Case Study: Jensen Shoes: Jane Kravitzs
This paper is about analyzing the case of “Jensen Shoes: Jane Kravitzs”, and it focuses on one very important thing that almost all essays that are done on this Case Study fail to mention.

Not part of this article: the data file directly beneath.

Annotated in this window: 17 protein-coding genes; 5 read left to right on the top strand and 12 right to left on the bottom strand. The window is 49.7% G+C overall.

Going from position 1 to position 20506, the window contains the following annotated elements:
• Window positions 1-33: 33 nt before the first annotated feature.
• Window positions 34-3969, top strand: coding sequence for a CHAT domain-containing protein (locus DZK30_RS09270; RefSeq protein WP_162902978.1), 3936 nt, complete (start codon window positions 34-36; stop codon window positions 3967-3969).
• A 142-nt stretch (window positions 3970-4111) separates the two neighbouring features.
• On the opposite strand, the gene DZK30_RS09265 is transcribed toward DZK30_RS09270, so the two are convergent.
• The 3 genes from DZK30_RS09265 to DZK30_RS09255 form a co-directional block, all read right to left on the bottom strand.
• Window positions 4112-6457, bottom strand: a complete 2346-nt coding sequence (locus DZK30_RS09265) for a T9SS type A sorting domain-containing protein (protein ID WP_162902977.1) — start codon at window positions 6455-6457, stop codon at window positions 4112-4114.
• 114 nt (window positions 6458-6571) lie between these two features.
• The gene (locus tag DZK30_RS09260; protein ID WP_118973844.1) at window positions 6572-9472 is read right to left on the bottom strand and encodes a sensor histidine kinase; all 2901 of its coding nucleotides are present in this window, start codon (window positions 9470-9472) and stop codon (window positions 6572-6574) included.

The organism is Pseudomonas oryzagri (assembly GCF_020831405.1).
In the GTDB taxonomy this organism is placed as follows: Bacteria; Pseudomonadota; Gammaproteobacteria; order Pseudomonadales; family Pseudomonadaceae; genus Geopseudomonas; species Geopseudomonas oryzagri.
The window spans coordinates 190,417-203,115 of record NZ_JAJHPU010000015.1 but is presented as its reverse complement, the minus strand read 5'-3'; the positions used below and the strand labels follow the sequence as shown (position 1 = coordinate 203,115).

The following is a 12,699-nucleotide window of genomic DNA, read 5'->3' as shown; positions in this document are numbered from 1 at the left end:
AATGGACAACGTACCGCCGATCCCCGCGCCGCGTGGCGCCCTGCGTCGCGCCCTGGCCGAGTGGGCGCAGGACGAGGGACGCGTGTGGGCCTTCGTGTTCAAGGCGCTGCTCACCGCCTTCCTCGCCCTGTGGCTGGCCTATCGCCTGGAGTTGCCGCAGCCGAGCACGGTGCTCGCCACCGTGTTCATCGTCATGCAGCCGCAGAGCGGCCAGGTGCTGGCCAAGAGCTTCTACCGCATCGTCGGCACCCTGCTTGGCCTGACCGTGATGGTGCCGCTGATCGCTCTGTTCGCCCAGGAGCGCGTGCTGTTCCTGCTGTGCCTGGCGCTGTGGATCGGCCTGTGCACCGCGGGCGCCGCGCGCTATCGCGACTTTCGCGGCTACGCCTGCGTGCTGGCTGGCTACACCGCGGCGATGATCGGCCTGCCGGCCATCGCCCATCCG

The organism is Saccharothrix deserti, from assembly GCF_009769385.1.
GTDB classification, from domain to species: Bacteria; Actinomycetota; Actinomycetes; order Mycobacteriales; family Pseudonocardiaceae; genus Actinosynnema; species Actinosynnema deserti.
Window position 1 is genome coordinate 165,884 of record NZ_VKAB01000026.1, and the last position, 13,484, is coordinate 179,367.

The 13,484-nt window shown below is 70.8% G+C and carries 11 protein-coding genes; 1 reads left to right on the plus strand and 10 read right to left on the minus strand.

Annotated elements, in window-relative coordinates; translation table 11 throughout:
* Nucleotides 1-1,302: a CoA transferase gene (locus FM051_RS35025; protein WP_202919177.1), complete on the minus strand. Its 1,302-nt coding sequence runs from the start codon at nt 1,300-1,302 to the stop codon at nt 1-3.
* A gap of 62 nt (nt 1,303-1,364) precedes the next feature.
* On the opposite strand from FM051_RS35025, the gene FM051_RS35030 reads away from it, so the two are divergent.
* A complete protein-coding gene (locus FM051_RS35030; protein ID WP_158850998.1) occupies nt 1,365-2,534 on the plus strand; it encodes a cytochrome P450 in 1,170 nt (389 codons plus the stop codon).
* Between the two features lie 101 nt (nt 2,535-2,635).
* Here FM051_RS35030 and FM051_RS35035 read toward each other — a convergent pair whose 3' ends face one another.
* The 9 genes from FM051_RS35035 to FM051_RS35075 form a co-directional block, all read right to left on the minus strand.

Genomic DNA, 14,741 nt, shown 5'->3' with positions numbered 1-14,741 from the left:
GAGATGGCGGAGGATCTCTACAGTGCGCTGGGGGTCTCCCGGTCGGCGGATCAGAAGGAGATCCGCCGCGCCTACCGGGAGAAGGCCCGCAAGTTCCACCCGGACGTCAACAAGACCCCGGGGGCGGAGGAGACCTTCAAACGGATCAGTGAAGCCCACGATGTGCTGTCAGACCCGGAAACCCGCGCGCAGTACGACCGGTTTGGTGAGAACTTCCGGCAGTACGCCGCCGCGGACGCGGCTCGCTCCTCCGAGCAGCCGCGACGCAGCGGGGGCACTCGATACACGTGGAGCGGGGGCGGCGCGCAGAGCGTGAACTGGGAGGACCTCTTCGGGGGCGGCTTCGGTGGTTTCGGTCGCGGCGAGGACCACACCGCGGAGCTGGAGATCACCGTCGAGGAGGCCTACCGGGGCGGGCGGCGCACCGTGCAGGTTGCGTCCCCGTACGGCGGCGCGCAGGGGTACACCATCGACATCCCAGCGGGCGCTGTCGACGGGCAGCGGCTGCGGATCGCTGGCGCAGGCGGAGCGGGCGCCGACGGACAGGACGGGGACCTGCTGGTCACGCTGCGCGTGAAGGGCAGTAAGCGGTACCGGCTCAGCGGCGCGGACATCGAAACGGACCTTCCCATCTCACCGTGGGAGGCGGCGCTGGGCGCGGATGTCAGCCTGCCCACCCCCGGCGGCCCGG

The case “Jensen Shoes: Jane Kravitzs” has one specific thing, which is stating that the story was told from memory by Jane Kravitz. This is very important information and because of this, we can assume that the story may not be 100 percent accurate, and may also contain a slight bias since we are only given Jane’s perspective. As will be pointed out in the following section, each individual’s perception will have a major influence on the attitudes and behaviors exhibited throughout this case. The problem begins when Chuck Taylor, who is the Director of Strategic Marketing, provides negative information to Jane about one of her new staff members Lyndon Brooks by stating that he had not received very good performance reviews over the last three years that he had been with the company. Despite the fact Jane had worked with Lyndon in the past claiming that he was a very charming African-American businessman who had a way about him that suggested he could be a star if given the right situation and motivation, Chuck’s negative comments about Lyndon influence her thought process regarding Lyndon stability to perform well and meet expectations. This corresponds to the social information processing model; in which ³people adopt attitudes and behaviors in keeping with the cues provided by others with whom they come into contact. As a result of Chuck’s negative comments, Jane develops a lack of confidence in Lyndon’s performance indicated by her constant monitoring of his progress leading him to uphold the golem effect, in which people holding low expectations of another tend to lower that individual’s performance.
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